Preschem FAQ









Preschem FAQ

Preschem has added a lot of new FAQ to this page. To keep them in a logical order, we’ve added categories and grouped them accordingly. To see the FAQ under each category, please click to expand or collapse the FAQ. Then click on the question to see the answer.

Exterior Timber Finishes

Yes, both Aussie Clear and Aussie Clear Light are tinted with “clear” tints. They serve three important functions:

  1. To assist with maintaining the colour of the timber as the oil fades, for a more even and natural look
  2. Restore the natural “as new” timber colour when the natural timber pigments bleed out
  3. Offer the best possible protection against UV weathering

Aussie Clear is tinted to be “transparent” on mid to dark toned timbers, whilst appearing a reddish-orange on light or “blond” timber.

Aussie Clear Light is tinted for light coloured or “blond” hardwood timbers to appear like “wet straw”. Aussie Clear Light can also be used on mid to dark toned hardwood timbers too.

Yes, Aussie Clear and Aussie Clear Light are suitable for all hardwood species and also for Cedar (which is a softwood).

Note that Aussie Clear and Aussie Clear Light have different coloured pigments, so on mid to dark toned hardwoods, either version of Aussie Clear will appear transparent. However, on blond or light coloured hardwoods, the pigment colour will be noticeable. Aussie Clear Light is the colour that most people will prefer on blond coloured timber as the finish will resemble “wet straw” in most instances.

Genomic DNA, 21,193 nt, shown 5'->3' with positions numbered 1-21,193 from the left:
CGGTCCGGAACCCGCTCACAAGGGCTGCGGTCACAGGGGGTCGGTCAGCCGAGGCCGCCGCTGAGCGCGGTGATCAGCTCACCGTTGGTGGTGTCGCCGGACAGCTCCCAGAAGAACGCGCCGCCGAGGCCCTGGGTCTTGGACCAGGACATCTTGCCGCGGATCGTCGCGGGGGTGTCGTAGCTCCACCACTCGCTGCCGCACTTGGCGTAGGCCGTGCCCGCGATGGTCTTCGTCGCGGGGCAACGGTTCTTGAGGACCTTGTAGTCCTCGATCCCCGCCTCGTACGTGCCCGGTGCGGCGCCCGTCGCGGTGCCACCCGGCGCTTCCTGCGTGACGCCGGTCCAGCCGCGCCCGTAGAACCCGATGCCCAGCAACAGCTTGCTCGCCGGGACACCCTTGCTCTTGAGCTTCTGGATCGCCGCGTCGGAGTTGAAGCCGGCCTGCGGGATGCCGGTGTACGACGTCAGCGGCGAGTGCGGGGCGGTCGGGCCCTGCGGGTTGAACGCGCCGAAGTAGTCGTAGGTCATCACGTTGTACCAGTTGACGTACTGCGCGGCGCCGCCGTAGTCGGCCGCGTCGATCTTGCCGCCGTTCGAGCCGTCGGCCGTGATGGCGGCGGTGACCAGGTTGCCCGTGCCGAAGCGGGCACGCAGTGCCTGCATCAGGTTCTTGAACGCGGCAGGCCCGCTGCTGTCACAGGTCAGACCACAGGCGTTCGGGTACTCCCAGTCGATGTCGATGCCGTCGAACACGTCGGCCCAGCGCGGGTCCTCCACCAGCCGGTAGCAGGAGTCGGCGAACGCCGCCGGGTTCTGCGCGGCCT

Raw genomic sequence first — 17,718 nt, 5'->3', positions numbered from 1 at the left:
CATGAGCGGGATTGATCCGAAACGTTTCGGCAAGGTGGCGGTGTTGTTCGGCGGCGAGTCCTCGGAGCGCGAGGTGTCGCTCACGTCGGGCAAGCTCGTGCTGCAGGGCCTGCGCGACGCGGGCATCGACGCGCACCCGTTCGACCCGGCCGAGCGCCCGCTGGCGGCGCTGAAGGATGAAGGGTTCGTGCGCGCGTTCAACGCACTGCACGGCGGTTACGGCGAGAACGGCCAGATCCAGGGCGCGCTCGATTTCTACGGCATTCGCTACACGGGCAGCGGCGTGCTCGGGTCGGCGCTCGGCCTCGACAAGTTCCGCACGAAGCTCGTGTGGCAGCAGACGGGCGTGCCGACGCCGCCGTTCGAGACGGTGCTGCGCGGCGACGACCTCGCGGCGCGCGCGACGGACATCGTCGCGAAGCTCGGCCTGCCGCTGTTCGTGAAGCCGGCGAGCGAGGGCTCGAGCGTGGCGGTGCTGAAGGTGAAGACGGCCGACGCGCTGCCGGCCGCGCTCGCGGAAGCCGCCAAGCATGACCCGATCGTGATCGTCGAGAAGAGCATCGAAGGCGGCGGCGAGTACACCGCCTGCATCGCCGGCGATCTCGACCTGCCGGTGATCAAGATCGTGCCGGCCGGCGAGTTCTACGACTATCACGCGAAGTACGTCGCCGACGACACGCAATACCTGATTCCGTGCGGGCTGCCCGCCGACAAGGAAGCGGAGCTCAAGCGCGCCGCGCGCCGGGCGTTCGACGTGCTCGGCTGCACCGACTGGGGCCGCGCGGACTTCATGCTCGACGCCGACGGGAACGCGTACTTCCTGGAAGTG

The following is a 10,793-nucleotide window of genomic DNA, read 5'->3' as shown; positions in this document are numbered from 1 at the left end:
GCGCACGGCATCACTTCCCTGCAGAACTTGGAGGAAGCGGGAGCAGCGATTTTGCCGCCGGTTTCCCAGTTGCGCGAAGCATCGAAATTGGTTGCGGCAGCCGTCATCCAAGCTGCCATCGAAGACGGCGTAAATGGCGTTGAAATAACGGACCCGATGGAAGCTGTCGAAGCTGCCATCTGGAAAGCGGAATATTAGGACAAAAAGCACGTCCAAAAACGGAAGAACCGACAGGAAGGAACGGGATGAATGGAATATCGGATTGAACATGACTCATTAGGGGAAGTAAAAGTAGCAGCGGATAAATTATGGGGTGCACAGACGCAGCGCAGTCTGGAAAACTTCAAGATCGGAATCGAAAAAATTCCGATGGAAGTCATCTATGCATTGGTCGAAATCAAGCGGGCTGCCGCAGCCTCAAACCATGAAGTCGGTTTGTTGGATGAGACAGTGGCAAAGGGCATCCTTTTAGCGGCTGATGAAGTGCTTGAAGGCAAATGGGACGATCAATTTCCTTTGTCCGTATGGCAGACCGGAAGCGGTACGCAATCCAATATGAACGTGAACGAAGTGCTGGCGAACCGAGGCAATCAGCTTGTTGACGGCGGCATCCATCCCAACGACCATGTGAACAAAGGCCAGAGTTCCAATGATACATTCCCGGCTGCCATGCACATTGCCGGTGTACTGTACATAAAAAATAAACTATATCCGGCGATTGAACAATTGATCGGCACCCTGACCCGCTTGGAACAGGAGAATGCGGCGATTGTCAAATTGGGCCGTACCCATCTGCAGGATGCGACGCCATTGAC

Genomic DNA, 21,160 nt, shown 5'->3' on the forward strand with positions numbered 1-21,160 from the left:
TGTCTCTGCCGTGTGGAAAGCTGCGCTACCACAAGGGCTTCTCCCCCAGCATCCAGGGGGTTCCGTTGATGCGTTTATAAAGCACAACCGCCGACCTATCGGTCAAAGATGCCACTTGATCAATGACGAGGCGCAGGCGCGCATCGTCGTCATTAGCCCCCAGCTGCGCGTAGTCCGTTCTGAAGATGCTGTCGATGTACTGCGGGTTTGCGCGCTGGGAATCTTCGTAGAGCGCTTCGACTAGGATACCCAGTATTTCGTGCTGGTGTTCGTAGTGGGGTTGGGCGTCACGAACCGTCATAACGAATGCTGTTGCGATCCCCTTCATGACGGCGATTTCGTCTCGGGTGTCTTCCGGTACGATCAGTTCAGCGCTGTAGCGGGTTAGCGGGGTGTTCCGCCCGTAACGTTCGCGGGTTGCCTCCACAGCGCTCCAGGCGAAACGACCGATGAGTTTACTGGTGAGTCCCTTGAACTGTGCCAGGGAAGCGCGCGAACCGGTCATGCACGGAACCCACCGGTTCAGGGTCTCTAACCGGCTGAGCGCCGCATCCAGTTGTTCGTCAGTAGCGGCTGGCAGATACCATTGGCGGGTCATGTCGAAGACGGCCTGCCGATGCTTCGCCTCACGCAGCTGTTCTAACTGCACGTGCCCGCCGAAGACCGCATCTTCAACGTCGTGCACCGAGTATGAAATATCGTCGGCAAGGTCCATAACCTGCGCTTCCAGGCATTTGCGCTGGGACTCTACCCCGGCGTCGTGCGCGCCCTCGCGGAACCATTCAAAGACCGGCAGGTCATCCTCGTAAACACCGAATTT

Yes you can! Any of the Aussie Clear versions, or Walnut Timber Finish can be used to treated pine. Be aware that unlike the Exterior Pine Clear, these products all contain pigments, so the pigment colour will be noticeable. The pigment colours are:

  • Aussie Clear – a “transparent” pigment in redish orange
  • Aussie Clear Light – a “transparent” pigment in yellow
  • Aussie Finish Walnut – an “opague” pigment in walnut brown

Lastly, the performance of these products may vary a little from what is expected. This is due to the radiata pine being a relatively low density and porous timber.

Exteroir Pine Clear is not recommended for use on denser and less pourus hardwoods like Merbau or Spotted Gum. If you with to use a finish without a pigment we recommend that you use Radial Timber Sealer.

Do note though that without a pigment, the timber will go visably grey over time. The pigments act as UV agent, so it’s alittle big like sunscreen for timber. If you don’t want it to go grey, then use Aussie clear or Ausie Clear Light.